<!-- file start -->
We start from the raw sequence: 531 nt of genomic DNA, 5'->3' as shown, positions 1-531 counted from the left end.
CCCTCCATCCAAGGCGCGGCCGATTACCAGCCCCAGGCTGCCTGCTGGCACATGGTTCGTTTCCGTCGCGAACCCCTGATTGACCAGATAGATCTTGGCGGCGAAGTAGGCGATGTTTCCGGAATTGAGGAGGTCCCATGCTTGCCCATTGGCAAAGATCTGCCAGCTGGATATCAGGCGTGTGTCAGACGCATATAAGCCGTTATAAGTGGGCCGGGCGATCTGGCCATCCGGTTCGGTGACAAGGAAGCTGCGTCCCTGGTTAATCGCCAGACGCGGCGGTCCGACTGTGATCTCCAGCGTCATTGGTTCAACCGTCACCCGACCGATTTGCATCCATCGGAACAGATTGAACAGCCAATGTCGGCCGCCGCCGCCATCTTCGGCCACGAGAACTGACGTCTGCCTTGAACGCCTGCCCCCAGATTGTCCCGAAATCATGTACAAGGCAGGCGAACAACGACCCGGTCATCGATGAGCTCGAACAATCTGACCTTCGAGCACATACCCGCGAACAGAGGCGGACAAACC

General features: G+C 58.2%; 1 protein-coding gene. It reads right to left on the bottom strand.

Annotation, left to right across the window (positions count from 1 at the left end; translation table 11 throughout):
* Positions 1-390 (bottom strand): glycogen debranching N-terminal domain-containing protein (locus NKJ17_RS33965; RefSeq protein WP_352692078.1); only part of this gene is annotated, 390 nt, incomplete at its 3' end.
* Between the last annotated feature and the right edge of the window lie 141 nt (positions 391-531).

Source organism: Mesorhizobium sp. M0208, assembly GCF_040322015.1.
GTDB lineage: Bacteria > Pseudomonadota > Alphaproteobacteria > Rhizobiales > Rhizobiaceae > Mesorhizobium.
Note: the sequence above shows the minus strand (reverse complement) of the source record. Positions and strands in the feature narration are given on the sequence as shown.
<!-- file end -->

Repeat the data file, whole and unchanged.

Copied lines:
We start from the raw sequence: 531 nt of genomic DNA, 5'->3' as shown, positions 1-531 counted from the left end.
CCCTCCATCCAAGGCGCGGCCGATTACCAGCCCCAGGCTGCCTGCTGGCACATGGTTCGTTTCCGTCGCGAACCCCTGATTGACCAGATAGATCTTGGCGGCGAAGTAGGCGATGTTTCCGGAATTGAGGAGGTCCCATGCTTGCCCATTGGCAAAGATCTGCCAGCTGGATATCAGGCGTGTGTCAGACGCATATAAGCCGTTATAAGTGGGCCGGGCGATCTGGCCATCCGGTTCGGTGACAAGGAAGCTGCGTCCCTGGTTAATCGCCAGACGCGGCGGTCCGACTGTGATCTCCAGCGTCATTGGTTCAACCGTCACCCGACCGATTTGCATCCATCGGAACAGATTGAACAGCCAATGTCGGCCGCCGCCGCCATCTTCGGCCACGAGAACTGACGTCTGCCTTGAACGCCTGCCCCCAGATTGTCCCGAAATCATGTACAAGGCAGGCGAACAACGACCCGGTCATCGATGAGCTCGAACAATCTGACCTTCGAGCACATACCCGCGAACAGAGGCGGACAAACC

General features: G+C 58.2%; 1 protein-coding gene. It reads right to left on the bottom strand.

Annotation, left to right across the window (positions count from 1 at the left end; translation table 11 throughout):
* Positions 1-390 (bottom strand): glycogen debranching N-terminal domain-containing protein (locus NKJ17_RS33965; RefSeq protein WP_352692078.1); only part of this gene is annotated, 390 nt, incomplete at its 3' end.
* Between the last annotated feature and the right edge of the window lie 141 nt (positions 391-531).

Source organism: Mesorhizobium sp. M0208, assembly GCF_040322015.1.
GTDB lineage: Bacteria > Pseudomonadota > Alphaproteobacteria > Rhizobiales > Rhizobiaceae > Mesorhizobium.
Note: the sequence above shows the minus strand (reverse complement) of the source record. Positions and strands in the feature narration are given on the sequence as shown.